The Kindle – a public speaking tool

What an interesting idea.

I have just caught up with Denise’s article on using the Kindle as a speaking tool – you can use it for readable notes, to store multiple speeches and ideas for even more, and to hear your speeches, amongst other things.

What a classic example of thinking outside the box … or maybe using the box to think … (ouch!) I’m not sure, but an idea worth thinking about and trying out in practice, of that I am sure.

Have you used a Kindle this way?

Tip: You and your visuals

Using visuals of any sort in a presentation has to be as unobtrusive as possible.

The first step here is being prepared.

If you can practice beforehand, do so.

Organise physical objects so that you can reach them when they are needed, without having to search, and without having to fumble. This may mean arranging them in the order in which they will be presented. It may mean practising the presentation so that you know automatically where to reach for something. This can apply to objects you want to display, the remote control for projecting equipment, the pens for flip charts or overhead projectors or a whiteboard, or to slides or overhead transparencies.

During these practice sessions, work out how you will move around the visual supports and equipment. Where will you place the objects you want to pick up – on a table, or another piece of furniture? Where will this, or the equipment, be so that you can move around it and communicate most easily with your audience – in front of you, beside or behind you? Always consider the least distracting way of accessing your material and the greatest ease of movement.

If you are using projection equipment, visualise its placement. Think about how you will work with the laptop or the overhead projector – standing beside, or behind? Do you want your silhouette projected on the screen as well as your visuals? Walking in front of the screen will also obscure them.

If you cannot organise the positioning of your equipment, then try to become familiar with it before the presentation and then visualise how you will use it best.

Flying With The Butterflies: How To Overcome Your Public-Speaking Nerves

It may have taken you days or weeks to prepare for your presentation, and it all could be ruined in an instant because of your nerves. Learn the following 7 simple techniques, and you’ll defeat your public-speaking nerves for good and become the most confident person in the room.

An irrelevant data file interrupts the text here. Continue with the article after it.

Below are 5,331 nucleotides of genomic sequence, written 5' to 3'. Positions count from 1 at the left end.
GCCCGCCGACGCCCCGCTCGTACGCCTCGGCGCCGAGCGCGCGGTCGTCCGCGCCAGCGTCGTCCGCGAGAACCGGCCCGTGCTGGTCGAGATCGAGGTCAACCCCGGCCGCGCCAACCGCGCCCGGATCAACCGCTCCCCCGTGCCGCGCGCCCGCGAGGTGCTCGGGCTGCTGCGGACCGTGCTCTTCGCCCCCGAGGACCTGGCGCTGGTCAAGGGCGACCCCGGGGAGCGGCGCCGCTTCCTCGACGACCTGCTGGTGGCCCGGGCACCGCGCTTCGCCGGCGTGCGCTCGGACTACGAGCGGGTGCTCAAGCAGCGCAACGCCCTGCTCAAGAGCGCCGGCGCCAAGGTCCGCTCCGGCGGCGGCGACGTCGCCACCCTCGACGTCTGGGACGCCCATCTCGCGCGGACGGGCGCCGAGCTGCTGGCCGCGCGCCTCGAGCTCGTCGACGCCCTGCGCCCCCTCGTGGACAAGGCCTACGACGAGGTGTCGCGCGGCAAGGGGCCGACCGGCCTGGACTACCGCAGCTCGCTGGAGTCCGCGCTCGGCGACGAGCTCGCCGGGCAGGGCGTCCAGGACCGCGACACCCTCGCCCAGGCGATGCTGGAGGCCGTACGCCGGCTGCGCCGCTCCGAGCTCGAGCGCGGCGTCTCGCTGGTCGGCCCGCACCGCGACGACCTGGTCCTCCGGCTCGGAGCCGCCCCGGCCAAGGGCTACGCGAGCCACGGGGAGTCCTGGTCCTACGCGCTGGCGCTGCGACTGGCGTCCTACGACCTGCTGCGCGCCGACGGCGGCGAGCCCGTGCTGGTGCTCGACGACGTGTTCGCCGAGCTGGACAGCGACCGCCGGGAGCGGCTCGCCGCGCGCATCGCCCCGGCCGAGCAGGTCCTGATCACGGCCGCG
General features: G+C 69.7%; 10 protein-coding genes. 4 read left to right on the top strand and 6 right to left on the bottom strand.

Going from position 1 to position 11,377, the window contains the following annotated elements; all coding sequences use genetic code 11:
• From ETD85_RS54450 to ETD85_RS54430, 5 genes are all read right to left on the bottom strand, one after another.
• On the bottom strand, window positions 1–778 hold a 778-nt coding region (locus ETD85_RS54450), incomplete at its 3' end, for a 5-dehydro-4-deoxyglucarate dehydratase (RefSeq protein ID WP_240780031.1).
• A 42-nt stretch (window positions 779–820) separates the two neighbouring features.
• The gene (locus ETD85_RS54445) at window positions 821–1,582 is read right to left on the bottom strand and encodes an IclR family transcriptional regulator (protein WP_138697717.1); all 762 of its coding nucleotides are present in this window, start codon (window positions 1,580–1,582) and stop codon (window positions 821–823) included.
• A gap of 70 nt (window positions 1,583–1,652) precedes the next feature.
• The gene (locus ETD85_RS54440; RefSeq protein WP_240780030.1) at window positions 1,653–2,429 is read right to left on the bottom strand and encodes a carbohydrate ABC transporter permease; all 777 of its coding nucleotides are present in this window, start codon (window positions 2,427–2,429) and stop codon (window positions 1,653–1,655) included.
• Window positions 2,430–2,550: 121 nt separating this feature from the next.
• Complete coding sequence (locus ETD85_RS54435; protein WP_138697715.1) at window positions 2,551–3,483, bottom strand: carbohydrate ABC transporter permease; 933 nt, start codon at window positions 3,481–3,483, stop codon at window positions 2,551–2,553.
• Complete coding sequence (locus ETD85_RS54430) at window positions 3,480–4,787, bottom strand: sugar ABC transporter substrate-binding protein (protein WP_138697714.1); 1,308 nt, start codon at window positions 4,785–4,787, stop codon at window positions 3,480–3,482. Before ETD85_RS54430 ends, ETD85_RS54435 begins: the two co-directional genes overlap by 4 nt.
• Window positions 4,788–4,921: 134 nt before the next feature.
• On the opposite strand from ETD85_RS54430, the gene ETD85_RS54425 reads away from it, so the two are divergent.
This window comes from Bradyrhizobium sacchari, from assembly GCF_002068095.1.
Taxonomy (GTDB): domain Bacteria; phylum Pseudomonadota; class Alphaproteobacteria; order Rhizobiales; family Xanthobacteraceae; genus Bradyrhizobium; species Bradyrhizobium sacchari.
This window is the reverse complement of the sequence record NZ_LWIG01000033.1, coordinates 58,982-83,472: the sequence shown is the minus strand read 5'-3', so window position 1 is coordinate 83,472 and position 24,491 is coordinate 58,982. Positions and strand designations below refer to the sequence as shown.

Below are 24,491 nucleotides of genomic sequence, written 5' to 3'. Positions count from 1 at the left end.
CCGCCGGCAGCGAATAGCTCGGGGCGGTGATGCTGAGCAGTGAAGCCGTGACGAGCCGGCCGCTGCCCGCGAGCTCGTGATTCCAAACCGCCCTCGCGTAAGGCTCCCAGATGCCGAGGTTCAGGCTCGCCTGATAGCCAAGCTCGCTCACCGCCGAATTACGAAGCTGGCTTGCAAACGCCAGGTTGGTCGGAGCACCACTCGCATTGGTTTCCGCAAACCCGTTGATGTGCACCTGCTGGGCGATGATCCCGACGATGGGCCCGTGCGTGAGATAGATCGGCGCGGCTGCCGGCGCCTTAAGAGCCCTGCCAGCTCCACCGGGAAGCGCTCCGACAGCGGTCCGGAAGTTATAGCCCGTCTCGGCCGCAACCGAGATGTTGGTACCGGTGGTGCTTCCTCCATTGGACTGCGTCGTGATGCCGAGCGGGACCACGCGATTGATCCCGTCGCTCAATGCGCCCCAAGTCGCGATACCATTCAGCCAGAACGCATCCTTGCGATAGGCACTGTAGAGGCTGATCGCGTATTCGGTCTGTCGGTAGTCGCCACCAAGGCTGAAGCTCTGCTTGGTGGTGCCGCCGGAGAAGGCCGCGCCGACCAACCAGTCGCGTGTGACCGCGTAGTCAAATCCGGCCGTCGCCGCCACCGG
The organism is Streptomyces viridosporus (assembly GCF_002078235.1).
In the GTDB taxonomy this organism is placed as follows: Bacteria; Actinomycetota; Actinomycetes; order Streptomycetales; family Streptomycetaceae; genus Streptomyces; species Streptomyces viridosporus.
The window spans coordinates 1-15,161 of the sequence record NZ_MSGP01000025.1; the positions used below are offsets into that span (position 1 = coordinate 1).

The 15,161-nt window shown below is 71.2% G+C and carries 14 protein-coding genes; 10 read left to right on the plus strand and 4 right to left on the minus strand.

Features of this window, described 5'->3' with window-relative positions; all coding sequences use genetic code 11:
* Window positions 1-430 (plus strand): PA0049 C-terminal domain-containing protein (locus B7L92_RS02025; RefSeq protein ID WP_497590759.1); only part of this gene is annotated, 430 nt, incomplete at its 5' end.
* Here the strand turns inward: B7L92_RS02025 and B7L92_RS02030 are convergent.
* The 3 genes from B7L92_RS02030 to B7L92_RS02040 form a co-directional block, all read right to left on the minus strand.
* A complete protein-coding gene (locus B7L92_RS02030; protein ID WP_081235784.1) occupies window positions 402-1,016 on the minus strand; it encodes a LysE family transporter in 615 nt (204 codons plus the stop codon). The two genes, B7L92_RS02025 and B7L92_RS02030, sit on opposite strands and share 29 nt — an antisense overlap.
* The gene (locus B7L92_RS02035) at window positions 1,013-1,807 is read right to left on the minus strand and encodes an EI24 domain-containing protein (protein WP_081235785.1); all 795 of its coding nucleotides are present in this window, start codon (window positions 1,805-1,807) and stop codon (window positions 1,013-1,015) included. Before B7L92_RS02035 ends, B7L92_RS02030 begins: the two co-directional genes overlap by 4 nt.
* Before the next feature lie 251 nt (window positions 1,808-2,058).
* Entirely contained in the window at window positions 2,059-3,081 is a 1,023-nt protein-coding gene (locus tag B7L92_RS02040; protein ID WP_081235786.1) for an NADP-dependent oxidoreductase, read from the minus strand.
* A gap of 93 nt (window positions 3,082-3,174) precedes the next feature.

Today’s quote about public speaking

~ A speech is like a love affair. Any fool can start it, but to end it requires considerable skill.

Lord Mansfield

5 Myths About Public Speaking That Are Limiting Your Growth

Public Speaking has been my personal development path to phenomenal growth for more than twenty years now. I am not alone. There are millions of people all over the world who engage in some form of speaking to the public every day as a means of earning income and most of them enjoy it.

Yet I continue to hear such utter rubbish about this activity from normally intelligent members of this place called earth. It makes me sad that they would just embrace this information, internalize it and let it take them to a place where they are ever so happy to be afraid of public speaking.

Are you holding any of these myths in your mind? Then you are certainly limiting your own growth and getting in the way of your best fabulous life! What if these myths did not exist for you? Can you imagine how free and exciting your journey through life could be?

Well, today I’m starting your new journey with you. I will debunk five of your myths for you and you will begin to accept that yes you can stand up and speak before an audience and sit down and smile.

Myth # 1 – Public speaking is a gift that you’re born with


It is the skill of expressing your thoughts, convictions and ideas in an orderly manner, to an audience, so as to interest and convince them about a particular subject.

Notice first of all, that it is a skill. This means that it can be acquired and with practice, it can be improved. Practice is the key activity here. Can you imagine reading every book you can about swimming and then expecting to represent your country at the Olympics? Well you can’t read about speaking to an audience and expect to be good at it either. You have to acquire and practice the skill.

Myth # 2 – Speaking in public is so stressful


Speaking in public is no more stressful than anything else you do in life. Like everything else it’s your interpretation of the circumstances that makes it so. Thousands of people who were initially terrified of speaking to an audience (like me!) have learnt to eliminate or reduce this fear. With the right approach and practice, you can too.

Myth # 3 – You have to be brilliant to succeed as a Public Speaker


Who ever told you that? I am living proof that that’s not true. The essence of making presentations is that your audience walks away with something of value. You don’t necessarily have to be brilliant, witty or perfect to deliver a presentation. Admittedly, these things help, especially if you want to make a career of speaking to people. Essentially what you need is to be clear on your purpose for speaking and that it adds value to your audience.